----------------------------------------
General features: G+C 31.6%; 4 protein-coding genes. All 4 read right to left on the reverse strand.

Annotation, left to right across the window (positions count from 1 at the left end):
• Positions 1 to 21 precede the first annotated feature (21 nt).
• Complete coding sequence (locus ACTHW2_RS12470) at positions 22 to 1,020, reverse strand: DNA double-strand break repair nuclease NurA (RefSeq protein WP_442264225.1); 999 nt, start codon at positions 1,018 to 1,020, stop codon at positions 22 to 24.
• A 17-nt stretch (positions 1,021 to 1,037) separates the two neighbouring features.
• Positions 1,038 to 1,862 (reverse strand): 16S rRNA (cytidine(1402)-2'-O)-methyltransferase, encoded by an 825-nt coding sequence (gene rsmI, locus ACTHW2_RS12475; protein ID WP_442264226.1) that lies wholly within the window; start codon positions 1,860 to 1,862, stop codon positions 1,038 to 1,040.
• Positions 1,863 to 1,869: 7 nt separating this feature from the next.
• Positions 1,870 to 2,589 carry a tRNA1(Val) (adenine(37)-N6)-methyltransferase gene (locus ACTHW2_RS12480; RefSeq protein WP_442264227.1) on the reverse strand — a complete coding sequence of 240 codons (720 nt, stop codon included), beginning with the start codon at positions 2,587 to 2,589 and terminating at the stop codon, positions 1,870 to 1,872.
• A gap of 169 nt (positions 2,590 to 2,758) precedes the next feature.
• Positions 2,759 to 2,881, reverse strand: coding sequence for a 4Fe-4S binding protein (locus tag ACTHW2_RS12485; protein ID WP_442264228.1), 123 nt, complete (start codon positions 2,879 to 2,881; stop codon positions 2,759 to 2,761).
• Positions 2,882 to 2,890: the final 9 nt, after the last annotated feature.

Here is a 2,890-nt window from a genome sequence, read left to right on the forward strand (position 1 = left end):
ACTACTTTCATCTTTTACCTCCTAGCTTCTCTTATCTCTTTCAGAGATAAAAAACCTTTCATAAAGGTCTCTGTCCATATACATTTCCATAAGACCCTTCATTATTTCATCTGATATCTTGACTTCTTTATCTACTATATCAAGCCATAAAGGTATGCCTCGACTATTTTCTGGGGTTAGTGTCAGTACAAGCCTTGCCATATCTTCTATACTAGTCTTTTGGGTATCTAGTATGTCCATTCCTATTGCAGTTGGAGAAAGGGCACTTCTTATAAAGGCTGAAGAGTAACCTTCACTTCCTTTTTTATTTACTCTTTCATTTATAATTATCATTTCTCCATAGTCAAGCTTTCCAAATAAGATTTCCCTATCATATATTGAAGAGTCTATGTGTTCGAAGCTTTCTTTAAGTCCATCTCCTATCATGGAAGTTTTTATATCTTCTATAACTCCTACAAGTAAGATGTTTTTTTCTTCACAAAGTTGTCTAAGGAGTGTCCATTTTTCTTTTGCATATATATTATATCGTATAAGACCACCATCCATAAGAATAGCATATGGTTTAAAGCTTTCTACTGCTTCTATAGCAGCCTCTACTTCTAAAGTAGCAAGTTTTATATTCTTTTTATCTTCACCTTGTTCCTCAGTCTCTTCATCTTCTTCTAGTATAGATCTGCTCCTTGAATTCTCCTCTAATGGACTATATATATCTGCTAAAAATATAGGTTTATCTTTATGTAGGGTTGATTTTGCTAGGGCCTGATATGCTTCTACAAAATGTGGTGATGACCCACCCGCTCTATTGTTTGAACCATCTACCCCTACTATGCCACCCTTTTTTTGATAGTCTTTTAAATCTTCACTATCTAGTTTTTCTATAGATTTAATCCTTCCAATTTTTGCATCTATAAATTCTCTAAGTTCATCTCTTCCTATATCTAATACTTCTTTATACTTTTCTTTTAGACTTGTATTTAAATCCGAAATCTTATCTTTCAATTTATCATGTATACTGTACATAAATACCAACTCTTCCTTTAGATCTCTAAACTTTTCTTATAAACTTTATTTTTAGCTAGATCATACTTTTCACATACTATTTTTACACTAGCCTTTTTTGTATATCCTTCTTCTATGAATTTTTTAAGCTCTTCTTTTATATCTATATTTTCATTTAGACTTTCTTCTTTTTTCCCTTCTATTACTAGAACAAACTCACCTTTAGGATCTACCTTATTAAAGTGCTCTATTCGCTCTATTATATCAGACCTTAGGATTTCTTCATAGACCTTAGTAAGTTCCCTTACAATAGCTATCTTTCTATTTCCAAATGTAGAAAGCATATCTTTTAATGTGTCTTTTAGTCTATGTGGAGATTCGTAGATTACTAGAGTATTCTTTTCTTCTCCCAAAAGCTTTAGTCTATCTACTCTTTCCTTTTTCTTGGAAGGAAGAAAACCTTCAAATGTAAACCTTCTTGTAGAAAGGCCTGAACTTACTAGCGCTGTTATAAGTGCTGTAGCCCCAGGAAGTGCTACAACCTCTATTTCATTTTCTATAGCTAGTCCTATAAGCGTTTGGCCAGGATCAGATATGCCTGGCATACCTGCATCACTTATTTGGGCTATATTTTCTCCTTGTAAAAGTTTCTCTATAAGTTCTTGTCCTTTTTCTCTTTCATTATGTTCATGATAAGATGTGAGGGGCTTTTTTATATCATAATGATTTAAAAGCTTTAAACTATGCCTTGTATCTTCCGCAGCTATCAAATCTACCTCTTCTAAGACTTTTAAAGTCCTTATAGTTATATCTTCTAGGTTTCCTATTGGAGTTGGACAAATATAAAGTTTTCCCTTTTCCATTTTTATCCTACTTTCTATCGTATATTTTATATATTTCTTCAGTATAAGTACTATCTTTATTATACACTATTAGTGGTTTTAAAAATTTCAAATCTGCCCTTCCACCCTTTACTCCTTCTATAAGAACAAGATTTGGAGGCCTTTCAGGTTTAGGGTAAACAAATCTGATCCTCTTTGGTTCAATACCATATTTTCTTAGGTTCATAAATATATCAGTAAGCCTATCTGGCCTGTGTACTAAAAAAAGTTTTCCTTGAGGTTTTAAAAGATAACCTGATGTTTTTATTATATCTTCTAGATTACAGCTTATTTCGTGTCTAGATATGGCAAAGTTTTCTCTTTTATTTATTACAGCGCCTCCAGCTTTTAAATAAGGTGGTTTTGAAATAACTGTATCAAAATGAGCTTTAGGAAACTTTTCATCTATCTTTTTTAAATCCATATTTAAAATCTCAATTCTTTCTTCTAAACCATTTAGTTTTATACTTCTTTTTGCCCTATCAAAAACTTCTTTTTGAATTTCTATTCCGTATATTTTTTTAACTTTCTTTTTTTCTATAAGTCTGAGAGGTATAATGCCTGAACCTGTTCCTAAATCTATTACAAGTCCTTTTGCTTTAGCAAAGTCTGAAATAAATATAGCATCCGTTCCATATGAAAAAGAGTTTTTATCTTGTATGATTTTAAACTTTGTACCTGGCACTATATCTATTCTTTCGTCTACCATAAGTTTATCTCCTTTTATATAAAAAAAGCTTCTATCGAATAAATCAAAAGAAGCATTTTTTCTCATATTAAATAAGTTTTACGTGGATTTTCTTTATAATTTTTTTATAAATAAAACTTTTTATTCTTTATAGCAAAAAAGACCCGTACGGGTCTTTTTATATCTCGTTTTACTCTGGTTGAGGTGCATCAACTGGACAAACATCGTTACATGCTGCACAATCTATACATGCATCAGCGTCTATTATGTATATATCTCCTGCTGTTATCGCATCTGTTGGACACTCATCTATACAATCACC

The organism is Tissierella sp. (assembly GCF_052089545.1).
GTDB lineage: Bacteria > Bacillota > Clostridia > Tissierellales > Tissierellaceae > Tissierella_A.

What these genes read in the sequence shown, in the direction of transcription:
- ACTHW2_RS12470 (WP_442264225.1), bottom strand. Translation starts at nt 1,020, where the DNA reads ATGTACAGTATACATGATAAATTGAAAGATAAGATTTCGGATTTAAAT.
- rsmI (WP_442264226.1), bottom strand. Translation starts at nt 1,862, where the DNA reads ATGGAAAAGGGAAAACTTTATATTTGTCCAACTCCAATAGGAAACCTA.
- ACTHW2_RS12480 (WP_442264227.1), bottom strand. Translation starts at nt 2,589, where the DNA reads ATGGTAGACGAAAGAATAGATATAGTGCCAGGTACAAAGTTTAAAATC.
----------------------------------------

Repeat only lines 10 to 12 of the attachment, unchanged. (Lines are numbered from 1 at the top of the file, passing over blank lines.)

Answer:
• Positions 2,759 to 2,881, reverse strand: coding sequence for a 4Fe-4S binding protein (locus tag ACTHW2_RS12485; protein ID WP_442264228.1), 123 nt, complete (start codon positions 2,879 to 2,881; stop codon positions 2,759 to 2,761).
• Positions 2,882 to 2,890: the final 9 nt, after the last annotated feature.

Here is a 2,890-nt window from a genome sequence, read left to right on the forward strand (position 1 = left end):